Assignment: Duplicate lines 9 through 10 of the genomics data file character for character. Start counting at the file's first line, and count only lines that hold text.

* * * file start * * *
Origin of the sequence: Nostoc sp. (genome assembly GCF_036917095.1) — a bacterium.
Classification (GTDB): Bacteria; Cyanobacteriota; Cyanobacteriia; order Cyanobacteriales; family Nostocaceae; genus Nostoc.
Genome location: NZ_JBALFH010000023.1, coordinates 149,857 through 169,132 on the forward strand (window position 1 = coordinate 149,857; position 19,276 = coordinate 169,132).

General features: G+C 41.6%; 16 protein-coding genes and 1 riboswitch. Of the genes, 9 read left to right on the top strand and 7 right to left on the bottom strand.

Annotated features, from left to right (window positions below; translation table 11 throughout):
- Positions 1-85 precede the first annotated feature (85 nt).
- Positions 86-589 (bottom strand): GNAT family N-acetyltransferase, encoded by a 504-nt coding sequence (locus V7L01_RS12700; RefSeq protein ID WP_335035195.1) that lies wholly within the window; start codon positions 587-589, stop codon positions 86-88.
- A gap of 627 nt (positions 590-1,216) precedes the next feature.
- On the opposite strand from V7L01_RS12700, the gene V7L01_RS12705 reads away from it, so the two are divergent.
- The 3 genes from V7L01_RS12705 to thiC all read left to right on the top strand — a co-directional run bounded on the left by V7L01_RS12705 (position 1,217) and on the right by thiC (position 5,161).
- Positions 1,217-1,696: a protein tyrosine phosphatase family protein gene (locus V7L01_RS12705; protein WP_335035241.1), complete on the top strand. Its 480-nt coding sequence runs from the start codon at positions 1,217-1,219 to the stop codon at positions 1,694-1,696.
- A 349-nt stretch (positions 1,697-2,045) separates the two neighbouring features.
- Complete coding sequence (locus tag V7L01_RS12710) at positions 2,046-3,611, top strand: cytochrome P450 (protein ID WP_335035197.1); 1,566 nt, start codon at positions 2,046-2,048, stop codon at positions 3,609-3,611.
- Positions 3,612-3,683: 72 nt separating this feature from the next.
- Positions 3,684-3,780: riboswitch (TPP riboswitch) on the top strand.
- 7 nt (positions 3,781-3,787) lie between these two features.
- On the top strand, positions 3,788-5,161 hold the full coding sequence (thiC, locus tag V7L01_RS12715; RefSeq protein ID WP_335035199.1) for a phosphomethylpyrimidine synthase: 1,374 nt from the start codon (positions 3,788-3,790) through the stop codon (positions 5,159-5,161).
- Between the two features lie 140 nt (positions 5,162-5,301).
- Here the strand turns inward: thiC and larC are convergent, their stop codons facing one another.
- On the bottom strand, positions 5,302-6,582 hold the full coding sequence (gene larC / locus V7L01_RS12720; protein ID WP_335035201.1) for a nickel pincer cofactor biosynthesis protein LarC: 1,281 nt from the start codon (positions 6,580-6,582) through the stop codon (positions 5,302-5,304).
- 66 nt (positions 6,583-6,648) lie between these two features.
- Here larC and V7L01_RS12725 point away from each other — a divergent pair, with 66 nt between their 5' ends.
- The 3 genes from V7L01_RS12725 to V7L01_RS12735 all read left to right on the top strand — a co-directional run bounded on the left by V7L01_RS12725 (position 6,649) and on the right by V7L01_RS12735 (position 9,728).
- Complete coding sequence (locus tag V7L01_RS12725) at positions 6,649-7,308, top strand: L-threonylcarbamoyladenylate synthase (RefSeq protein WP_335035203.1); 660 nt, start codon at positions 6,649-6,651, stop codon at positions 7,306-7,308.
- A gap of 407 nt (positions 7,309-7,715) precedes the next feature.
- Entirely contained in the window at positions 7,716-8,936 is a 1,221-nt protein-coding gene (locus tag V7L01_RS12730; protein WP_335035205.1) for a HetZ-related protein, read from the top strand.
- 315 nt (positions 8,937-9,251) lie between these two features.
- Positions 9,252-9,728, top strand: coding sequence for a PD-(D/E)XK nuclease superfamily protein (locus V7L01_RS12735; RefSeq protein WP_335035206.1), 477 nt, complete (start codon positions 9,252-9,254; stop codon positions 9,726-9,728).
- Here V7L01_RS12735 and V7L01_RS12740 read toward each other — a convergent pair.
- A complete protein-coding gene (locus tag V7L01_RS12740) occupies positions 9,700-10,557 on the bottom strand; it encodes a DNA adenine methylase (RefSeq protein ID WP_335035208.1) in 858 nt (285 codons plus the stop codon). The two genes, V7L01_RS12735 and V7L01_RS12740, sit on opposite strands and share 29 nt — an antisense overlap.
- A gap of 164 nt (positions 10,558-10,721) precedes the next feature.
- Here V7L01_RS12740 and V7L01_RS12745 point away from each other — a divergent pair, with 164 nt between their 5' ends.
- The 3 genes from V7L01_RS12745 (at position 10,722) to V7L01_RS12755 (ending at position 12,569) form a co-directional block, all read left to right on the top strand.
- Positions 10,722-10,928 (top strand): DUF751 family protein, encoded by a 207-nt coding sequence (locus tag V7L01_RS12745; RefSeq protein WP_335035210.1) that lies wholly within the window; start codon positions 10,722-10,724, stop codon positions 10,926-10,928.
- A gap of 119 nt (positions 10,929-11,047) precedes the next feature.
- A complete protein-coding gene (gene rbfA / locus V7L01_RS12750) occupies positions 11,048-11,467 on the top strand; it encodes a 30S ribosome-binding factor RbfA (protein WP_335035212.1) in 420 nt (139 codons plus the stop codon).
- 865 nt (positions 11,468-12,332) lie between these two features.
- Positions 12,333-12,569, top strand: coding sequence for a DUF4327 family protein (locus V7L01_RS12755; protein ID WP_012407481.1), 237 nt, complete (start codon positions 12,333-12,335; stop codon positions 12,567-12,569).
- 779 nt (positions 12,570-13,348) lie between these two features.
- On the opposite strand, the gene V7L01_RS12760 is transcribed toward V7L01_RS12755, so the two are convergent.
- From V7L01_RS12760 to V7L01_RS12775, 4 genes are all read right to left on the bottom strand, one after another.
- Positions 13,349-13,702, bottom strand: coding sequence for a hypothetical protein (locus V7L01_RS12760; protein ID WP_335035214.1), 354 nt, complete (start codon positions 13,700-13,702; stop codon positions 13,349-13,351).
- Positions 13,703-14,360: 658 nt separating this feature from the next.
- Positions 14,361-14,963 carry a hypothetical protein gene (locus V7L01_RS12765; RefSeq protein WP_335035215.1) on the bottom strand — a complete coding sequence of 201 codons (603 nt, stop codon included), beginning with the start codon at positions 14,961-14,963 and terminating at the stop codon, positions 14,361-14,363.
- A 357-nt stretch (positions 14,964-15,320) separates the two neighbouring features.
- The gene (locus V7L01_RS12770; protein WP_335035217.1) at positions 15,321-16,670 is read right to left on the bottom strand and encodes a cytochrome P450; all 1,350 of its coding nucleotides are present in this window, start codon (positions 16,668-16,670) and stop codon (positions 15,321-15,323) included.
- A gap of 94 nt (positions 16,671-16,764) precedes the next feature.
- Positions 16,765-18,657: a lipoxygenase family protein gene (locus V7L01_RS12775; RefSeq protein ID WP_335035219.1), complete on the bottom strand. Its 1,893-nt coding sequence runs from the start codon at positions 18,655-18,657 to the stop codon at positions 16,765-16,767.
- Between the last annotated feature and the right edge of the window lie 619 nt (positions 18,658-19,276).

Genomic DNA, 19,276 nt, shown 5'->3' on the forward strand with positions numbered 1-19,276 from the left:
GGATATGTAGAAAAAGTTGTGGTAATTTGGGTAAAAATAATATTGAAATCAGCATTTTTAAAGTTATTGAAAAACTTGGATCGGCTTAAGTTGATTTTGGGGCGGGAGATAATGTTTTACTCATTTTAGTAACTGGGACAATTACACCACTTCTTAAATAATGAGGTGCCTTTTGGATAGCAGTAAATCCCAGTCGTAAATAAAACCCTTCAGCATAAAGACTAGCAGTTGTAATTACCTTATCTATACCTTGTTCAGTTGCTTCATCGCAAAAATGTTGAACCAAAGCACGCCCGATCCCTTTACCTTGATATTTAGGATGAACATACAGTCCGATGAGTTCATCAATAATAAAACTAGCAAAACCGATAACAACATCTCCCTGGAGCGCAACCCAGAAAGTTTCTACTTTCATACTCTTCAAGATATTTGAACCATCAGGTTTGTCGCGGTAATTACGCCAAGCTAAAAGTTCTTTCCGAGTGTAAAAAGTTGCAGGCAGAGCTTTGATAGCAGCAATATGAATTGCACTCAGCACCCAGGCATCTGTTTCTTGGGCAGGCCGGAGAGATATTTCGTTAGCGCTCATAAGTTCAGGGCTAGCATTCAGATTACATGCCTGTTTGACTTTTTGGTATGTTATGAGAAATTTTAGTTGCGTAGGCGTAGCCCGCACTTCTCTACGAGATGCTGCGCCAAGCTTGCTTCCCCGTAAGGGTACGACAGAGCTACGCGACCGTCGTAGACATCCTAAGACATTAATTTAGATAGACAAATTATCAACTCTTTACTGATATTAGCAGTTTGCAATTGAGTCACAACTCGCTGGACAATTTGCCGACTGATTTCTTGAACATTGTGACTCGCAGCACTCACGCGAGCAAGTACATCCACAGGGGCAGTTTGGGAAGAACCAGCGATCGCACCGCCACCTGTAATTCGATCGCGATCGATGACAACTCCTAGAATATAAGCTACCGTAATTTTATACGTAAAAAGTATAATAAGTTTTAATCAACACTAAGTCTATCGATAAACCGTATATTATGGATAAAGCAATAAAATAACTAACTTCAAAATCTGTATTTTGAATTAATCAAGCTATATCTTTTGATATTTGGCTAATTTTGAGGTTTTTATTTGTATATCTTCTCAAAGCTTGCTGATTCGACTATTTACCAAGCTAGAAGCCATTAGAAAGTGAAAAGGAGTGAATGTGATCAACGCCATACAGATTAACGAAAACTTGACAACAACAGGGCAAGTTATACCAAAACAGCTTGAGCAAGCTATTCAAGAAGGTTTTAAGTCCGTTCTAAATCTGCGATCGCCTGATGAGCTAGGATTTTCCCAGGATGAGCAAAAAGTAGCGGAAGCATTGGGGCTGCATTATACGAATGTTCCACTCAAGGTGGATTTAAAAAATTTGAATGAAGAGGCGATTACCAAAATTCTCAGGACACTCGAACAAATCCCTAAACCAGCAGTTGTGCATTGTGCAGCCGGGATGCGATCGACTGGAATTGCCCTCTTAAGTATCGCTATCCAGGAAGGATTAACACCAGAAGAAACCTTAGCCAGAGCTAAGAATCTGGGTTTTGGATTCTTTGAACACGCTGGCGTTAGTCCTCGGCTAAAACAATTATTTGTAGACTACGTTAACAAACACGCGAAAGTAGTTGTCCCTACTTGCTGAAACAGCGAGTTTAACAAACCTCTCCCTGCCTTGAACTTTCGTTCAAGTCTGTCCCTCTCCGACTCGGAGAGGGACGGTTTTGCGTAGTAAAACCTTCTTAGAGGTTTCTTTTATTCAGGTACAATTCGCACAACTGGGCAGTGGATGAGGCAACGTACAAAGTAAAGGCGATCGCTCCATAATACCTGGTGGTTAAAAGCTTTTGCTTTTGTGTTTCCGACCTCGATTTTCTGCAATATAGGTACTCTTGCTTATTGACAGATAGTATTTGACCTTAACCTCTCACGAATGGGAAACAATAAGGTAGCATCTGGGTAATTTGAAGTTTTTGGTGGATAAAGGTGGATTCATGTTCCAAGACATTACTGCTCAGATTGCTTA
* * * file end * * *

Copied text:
- On the opposite strand from V7L01_RS12700, the gene V7L01_RS12705 reads away from it, so the two are divergent.
- The 3 genes from V7L01_RS12705 to thiC all read left to right on the top strand — a co-directional run bounded on the left by V7L01_RS12705 (position 1,217) and on the right by thiC (position 5,161).